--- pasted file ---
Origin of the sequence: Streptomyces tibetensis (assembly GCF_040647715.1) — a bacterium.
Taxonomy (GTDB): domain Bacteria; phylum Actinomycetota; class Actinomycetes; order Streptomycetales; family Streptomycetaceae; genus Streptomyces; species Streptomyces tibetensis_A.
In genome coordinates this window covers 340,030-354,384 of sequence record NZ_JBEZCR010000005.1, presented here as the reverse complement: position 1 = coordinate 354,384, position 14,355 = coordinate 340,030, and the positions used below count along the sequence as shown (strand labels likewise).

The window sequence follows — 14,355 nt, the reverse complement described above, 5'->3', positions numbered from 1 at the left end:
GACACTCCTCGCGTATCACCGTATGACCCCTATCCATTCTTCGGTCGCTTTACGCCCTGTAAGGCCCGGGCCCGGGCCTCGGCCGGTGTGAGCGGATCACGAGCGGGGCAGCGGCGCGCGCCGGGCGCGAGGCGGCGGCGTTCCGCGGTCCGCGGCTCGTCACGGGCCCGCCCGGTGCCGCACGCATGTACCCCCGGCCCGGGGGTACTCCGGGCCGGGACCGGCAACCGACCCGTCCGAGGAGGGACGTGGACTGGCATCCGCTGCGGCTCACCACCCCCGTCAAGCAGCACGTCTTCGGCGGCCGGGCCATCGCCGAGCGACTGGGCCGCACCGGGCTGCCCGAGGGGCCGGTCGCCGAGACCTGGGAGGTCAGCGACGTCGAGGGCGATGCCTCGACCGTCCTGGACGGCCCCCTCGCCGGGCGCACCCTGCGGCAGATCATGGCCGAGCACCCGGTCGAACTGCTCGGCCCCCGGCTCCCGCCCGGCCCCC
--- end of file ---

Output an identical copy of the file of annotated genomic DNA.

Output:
Origin of the sequence: Streptomyces tibetensis (assembly GCF_040647715.1) — a bacterium.
Taxonomy (GTDB): domain Bacteria; phylum Actinomycetota; class Actinomycetes; order Streptomycetales; family Streptomycetaceae; genus Streptomyces; species Streptomyces tibetensis_A.
In genome coordinates this window covers 340,030-354,384 of sequence record NZ_JBEZCR010000005.1, presented here as the reverse complement: position 1 = coordinate 354,384, position 14,355 = coordinate 340,030, and the positions used below count along the sequence as shown (strand labels likewise).

The window sequence follows — 14,355 nt, the reverse complement described above, 5'->3', positions numbered from 1 at the left end:
GACACTCCTCGCGTATCACCGTATGACCCCTATCCATTCTTCGGTCGCTTTACGCCCTGTAAGGCCCGGGCCCGGGCCTCGGCCGGTGTGAGCGGATCACGAGCGGGGCAGCGGCGCGCGCCGGGCGCGAGGCGGCGGCGTTCCGCGGTCCGCGGCTCGTCACGGGCCCGCCCGGTGCCGCACGCATGTACCCCCGGCCCGGGGGTACTCCGGGCCGGGACCGGCAACCGACCCGTCCGAGGAGGGACGTGGACTGGCATCCGCTGCGGCTCACCACCCCCGTCAAGCAGCACGTCTTCGGCGGCCGGGCCATCGCCGAGCGACTGGGCCGCACCGGGCTGCCCGAGGGGCCGGTCGCCGAGACCTGGGAGGTCAGCGACGTCGAGGGCGATGCCTCGACCGTCCTGGACGGCCCCCTCGCCGGGCGCACCCTGCGGCAGATCATGGCCGAGCACCCGGTCGAACTGCTCGGCCCCCGGCTCCCGCCCGGCCCCC